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2

Yes, you are right. Having $x \leftrightarrow (x \rightarrow z)$ one can deduce that $x\equiv 1$ and $z \equiv 1$. In the paper you cite (the link is to another one btw.), rule 6 allows only to deduce that $x\equiv 1$ holds. But then you have the triplet $(1,1,z)$ and you can apply rule 4 $\frac{(x,1,z)}{x/z}$ to deduce $z\equiv x$, i.e., $z \equiv 1$ holds, ...

1

An algorithm running in time $2^n$ is extremely slow. Fortunately, there are better algorithms for solving 2SAT. Here is one such algorithm. Suppose that $C_1$ and $C_2$ are two clauses (disjunctions of variables) such that $C_1$ contains some variable $x$ and $C_2$ contains its negation $\bar{x}$. Let $C$ be the clause formed by taking the disjunction of ...

-1

3SAT is NP-complete and 2SAT is NL-complete. So 2SAT is in P.

2

Miltersen, Radhakrishnan and Wegener construct, in their paper On converting CNF to DNF, a function which has a polynomial size CNF, but whose smallest DNF has size $2^{n-\Theta(n/\log n)}$. In particular, even if the input CNF has polynomial size, you cannot expect to do better than exponential time, since the output might be that long.

5

One possibility is to take the tensor squares of the vector: replace each vector $x$ with a new vector $\hat{x}$ given by $\hat{x}_{ij} = x_i x_j$ (the vectors have length $k^2)$. We have $$\langle \hat{x}, \hat{y} \rangle = \sum_{ij} x_i x_j y_i y_j = \langle x,y \rangle^2.$$ Therefore if you know the minimum inner product, you can solve OV. It remains to ...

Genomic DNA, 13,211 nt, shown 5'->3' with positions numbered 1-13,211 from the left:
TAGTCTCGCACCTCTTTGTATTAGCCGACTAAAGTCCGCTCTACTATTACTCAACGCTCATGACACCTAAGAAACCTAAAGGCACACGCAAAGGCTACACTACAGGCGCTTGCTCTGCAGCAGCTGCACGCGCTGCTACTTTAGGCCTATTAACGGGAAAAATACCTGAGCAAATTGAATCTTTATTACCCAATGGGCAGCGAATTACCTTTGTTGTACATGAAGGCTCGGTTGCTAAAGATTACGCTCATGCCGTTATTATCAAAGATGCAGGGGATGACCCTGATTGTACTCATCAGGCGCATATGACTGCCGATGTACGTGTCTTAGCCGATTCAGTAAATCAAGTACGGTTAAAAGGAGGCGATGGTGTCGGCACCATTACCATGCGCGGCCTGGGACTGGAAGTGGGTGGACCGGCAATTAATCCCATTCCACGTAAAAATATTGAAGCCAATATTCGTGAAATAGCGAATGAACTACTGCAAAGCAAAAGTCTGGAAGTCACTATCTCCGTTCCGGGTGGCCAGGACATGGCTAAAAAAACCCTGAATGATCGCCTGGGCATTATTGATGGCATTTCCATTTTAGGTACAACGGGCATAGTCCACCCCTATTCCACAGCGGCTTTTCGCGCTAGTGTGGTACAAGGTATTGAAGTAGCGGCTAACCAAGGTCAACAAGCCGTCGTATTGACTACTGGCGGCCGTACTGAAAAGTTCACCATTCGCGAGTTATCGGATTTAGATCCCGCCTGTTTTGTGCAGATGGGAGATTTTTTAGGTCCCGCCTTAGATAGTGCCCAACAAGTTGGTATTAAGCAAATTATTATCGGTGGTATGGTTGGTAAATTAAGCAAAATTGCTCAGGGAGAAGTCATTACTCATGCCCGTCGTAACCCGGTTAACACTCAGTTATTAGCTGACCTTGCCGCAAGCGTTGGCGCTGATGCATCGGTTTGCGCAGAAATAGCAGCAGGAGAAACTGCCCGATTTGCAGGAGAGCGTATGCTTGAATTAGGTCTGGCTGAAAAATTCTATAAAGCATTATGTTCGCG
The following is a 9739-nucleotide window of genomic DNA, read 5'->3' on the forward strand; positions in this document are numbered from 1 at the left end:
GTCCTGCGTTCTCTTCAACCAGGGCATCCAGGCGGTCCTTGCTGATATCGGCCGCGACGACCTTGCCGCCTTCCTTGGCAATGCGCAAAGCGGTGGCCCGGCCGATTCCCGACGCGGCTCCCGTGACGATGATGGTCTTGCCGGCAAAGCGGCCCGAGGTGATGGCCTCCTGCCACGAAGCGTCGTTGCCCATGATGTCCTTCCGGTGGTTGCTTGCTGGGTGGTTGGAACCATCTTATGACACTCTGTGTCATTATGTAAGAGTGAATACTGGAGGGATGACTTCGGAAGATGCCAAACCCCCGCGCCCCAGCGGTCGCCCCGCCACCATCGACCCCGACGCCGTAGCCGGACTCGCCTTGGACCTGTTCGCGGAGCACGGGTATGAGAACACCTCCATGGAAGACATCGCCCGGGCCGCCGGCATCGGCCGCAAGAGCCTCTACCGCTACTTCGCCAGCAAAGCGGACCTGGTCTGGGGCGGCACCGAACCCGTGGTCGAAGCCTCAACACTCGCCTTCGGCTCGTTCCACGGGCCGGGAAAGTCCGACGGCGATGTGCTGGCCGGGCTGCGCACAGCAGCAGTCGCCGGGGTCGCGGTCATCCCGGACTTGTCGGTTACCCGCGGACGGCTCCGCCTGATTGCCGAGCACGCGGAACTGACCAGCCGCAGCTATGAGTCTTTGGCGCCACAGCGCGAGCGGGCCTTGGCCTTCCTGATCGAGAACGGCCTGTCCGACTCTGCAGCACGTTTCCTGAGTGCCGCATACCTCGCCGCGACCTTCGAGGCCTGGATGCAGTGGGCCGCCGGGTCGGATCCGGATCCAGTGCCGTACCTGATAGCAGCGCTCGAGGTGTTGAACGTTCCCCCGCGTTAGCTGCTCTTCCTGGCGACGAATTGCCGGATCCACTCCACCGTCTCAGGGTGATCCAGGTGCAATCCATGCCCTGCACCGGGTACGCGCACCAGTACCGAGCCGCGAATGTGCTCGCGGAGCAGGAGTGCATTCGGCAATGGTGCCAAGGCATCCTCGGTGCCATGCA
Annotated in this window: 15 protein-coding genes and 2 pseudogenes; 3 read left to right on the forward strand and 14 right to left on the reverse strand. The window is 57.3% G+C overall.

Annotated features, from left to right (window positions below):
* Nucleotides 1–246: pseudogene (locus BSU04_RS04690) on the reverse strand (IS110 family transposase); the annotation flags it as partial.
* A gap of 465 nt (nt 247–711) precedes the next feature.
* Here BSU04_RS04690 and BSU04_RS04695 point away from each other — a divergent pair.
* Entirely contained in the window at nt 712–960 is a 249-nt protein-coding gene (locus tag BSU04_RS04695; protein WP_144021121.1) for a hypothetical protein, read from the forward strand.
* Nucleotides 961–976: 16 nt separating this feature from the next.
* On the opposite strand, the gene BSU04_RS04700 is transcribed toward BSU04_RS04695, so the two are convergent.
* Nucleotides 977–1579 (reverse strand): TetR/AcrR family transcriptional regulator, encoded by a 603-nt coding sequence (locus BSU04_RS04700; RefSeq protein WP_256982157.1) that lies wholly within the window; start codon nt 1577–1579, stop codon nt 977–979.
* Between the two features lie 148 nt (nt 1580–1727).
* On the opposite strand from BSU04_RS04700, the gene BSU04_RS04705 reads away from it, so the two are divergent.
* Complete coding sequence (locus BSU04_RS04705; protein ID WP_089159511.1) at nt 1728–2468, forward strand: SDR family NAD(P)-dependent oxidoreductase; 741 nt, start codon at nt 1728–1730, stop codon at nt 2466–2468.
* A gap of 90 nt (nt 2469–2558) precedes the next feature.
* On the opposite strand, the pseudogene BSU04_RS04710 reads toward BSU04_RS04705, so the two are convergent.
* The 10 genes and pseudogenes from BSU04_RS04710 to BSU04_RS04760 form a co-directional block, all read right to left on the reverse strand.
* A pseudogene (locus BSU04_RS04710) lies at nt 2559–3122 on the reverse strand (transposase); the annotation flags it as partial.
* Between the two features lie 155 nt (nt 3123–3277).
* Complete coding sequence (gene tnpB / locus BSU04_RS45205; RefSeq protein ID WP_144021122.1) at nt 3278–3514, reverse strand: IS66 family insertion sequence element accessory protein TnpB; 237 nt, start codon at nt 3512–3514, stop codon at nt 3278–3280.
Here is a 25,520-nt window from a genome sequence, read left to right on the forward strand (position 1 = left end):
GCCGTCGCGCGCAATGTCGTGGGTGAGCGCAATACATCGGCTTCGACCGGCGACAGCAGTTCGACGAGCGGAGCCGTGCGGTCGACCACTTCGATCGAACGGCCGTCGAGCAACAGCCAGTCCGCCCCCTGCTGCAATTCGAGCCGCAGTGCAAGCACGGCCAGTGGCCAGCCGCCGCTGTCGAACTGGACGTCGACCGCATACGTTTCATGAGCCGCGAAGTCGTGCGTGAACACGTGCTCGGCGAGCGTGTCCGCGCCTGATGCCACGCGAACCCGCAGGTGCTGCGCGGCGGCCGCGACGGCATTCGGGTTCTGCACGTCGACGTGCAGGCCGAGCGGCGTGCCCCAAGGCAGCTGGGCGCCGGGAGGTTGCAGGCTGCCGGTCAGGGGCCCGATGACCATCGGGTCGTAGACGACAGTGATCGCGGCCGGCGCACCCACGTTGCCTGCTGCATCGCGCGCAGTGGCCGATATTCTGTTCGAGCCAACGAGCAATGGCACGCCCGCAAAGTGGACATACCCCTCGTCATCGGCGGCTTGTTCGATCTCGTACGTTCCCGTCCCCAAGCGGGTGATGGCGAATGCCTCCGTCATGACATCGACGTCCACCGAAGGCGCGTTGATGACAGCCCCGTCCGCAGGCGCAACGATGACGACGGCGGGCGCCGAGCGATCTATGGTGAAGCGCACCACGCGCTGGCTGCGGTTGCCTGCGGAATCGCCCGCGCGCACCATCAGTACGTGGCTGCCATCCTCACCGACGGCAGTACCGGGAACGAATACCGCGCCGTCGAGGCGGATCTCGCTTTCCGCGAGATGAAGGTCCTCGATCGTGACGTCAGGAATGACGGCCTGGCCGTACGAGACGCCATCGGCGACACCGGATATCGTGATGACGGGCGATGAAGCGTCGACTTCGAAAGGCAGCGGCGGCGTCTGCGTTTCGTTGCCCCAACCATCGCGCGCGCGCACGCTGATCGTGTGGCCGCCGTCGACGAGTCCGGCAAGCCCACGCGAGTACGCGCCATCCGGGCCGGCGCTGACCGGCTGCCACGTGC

0

For the version where every clause must have exactly $k$ literals: There are ${n \choose k} 2^n$ possible clauses. (Why? Because you must choose exactly $k$ of the variables to appear in the clause, and then for each variable, you choose whether it appears negated or not.) A formula is obtained by choosing some subset of those possible clauses. So, the ...

1

In the Resolution proof system, at any given point in time, we have a set $S$ of clauses. If $S$ contains two clauses $\alpha \lor x$ and $\beta \lor \lnot x$, we can resolve to obtain the new clause $\alpha \lor \beta$, which we add to $S$. We do not remove the original clauses. Rather, they stay in $S$. A given collection of clauses is either satisfiable ...

4

Instead of $\mathsf{TILING}$, I proved that $\mathsf{RectangleTILING}$ is $\mathsf{NP}$-complete by finding a reduction from $\mathsf{3SAT}$. Problem $\mathsf{RectangleTILING}$: Input: a set $T$ of tiles, two dimensions $M$ and $N$ (in binary or unary, it doesn't matter); Question: is it possible to cover a rectangle of size $N\times M$ with tiles of $T$? ...

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